Football fans, players and politicians today joined an outcry against the six clubs joining a European Super League — as it emerged they could be barred from the FA Cup and their star players dropped from the England squad.
Accusations of “betrayal” and “greed” were levelled at them, from grassroots supporters right up to some of the greatest names of the game.
Boris Johnson revealed that the Government was studying measures to block the so-called Super Six — Manchester United, Manchester City, Chelsea, Arsenal, Liverpool and Tottenham Hotspur — from going ahead with the move.
“We are going to look at everything that we can do with the football authorities to make sure that this doesn’t go ahead in the way that it’s currently being proposed,” he said.
He hinted at measures to force big clubs to pay heed to their fans. “These clubs are not just great global brands,” Mr Johnson told reporters during a visit to Gloucestershire.
“They’re also clubs that have originated historically from their towns, from their cities, from their local communities. They should have a link with those fans, and with the fan base in their community.”
The row came as Spurs sacked manager Jose Mourinho after just 17 months in charge.
Meanwhile, The Duke of Cambridge, who is the current FA president, has said he “shares the concerns of fans about the proposed Super League and the damage it risks causing to the game we love”.
Culture Secretary Oliver Dowden branded the planned league “a closed shop” that would torpedo fair competition and starve smaller clubs of their fair share of funding. He was making a statement in the Commons this afternoon, where MPs hoped he would say more about empowering fans to say No.
Mr Dowden has also held talks with former Manchester United star Gary Neville about appointing an independent regulator to oversee the sport, an option likely to feature in a policy statement on strengthening football due in a few weeks.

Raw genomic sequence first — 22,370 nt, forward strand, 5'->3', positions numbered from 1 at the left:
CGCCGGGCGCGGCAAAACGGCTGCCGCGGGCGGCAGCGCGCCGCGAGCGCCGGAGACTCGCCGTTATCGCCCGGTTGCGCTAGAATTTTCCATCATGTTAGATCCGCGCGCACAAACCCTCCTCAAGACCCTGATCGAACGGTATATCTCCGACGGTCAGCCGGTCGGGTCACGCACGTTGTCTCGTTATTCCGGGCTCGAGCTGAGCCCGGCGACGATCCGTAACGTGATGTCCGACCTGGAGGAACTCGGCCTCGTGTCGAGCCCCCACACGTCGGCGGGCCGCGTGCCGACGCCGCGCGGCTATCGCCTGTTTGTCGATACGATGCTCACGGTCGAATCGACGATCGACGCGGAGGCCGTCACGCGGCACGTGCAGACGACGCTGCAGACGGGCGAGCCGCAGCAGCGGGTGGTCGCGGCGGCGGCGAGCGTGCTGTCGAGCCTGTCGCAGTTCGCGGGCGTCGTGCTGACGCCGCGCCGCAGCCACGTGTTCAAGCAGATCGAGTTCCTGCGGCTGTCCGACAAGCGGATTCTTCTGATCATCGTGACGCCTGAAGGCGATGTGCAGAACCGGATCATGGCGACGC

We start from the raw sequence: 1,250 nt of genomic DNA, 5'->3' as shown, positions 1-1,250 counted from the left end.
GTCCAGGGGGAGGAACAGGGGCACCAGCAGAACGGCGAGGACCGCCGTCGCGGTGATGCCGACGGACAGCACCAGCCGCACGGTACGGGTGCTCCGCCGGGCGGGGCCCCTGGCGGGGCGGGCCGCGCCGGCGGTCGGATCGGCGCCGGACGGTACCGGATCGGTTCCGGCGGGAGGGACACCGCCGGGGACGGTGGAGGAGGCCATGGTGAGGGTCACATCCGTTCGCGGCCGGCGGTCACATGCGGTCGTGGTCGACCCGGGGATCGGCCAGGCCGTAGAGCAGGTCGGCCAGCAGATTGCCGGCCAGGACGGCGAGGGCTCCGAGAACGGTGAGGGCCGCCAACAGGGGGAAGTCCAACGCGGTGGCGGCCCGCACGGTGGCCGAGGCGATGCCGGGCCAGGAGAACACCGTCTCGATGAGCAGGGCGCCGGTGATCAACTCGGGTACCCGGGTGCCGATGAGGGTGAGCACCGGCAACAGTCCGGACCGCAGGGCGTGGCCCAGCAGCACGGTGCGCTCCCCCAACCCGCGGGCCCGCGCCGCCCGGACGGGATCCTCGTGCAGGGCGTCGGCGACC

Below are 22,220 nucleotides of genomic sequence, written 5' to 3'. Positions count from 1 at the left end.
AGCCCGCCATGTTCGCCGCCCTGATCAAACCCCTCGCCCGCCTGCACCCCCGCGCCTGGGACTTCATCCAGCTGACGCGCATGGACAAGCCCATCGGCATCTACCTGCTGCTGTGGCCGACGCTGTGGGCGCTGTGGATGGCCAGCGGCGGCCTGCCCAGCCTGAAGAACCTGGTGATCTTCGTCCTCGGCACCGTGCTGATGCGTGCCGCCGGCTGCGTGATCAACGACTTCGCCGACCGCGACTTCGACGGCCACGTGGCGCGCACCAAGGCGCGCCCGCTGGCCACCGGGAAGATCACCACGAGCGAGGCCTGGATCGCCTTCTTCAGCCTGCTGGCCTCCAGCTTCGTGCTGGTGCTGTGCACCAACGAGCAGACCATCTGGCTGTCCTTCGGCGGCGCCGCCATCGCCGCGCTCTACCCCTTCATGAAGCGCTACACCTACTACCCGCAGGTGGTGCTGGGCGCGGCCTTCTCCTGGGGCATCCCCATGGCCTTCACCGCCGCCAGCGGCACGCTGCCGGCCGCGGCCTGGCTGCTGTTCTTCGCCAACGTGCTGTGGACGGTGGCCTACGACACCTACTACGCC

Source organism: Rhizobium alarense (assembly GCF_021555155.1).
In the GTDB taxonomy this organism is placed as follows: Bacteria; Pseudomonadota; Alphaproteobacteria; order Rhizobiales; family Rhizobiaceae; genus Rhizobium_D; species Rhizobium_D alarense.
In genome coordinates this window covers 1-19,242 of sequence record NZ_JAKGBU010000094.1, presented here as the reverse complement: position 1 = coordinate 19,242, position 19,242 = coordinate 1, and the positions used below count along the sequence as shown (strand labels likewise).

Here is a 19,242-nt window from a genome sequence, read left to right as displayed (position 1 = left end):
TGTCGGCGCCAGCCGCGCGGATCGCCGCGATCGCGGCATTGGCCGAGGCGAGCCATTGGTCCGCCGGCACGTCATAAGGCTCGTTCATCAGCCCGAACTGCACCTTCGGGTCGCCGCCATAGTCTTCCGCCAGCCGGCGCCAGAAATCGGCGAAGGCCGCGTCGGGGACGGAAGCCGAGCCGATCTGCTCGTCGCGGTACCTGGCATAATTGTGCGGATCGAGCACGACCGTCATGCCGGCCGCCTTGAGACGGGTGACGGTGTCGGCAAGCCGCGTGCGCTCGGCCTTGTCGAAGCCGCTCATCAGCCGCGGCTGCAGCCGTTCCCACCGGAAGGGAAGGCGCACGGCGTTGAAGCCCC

Mr Dowden was expected to say that owners were merely “temporary custodians” of clubs and the Government was “on the side of the fans”.
It was seen as a strong hint that it will empower fans — possibly through a German model that gives them a say through shareholdings. Another senior minister, asked if options included barring the six clubs from the FA Cup and other domestic competitions, or banning players from their national teams, said nothing was ruled out.
“We’re going to look at all the options,” housing minister Christopher Pincher told LBC. “We’re talking to the footballing authorities, we’ll talk to Uefa, we’ll talk to the FA to make sure that we get this right. We’ve got to make sure that football grows and thrives in our country, but it’s football for the fans, football for the grassroots and not for the elites.”
He added: “We don’t want to see a footballing elite, which is of the elite, by the elite and for the elite.” Under the plan, the six English sides will be joined by clubs from Italy and Spain to create a closed competition for up to 20 clubs, without relegation or promotion.
Christian Purslow, the chief executive of Aston Villa, condemned the super league as an attempt to take away the “uncertainty” that made football so exciting for the sake of profits.
“These proposals do away with sporting merit,” he told BBC Radio 4’s Today. “It would enable a small number of clubs to be in this competition, come what may. For millions of people in football, that goes against everything that the sport means and stands for.” Labour leader Sir Keir Starmer said such a set-up would destroy the “incredible moments, results and upsets” that made football great, as well as freeze out fans. “It diminishes competition. It pulls up the drawbridge. It is designed for and by a small elite,” he said.
Fans’ groups, including those linked to Liverpool, Spurs and Chelsea, have also voiced their opposition. The Chelsea Supporters’ Trust said football fans worldwide have “experienced the ultimate betrayal”.Read More